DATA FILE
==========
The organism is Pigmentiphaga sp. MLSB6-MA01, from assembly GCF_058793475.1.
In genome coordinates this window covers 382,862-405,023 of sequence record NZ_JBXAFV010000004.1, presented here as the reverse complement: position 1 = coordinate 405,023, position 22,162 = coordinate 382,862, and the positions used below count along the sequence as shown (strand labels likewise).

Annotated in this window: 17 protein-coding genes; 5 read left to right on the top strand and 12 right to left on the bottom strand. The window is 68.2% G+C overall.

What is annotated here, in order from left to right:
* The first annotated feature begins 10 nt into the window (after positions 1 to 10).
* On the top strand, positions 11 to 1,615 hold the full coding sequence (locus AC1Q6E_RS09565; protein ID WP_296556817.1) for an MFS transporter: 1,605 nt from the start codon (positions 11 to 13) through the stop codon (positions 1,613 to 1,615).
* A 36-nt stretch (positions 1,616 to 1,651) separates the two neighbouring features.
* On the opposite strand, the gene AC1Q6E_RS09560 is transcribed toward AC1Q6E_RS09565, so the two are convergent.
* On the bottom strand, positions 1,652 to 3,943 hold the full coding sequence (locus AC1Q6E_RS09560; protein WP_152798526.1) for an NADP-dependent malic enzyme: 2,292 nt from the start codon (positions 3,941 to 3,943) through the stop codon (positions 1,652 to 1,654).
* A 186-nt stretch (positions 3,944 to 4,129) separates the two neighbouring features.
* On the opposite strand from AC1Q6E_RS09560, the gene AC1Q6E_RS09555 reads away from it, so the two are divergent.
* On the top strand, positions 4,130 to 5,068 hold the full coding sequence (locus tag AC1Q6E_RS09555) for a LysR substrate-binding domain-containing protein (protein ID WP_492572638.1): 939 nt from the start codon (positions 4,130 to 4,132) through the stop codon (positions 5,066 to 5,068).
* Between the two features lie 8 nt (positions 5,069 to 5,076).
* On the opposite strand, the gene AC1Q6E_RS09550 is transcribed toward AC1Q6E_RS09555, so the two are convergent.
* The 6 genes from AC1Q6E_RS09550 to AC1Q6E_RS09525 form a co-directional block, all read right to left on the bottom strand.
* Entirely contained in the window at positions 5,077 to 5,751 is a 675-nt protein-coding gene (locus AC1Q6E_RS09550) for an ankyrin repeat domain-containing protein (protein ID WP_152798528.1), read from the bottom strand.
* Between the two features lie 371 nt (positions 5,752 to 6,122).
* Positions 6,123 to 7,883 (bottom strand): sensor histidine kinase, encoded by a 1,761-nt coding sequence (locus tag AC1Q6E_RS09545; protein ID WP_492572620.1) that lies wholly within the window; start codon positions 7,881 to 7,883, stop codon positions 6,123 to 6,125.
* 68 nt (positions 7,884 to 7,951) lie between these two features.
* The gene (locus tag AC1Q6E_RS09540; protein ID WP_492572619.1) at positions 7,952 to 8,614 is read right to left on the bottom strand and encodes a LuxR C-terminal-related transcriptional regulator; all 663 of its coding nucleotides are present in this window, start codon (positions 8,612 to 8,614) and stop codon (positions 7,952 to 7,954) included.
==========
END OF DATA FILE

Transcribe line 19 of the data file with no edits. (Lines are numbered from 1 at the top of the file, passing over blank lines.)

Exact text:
* 68 nt (positions 7,884 to 7,951) lie between these two features.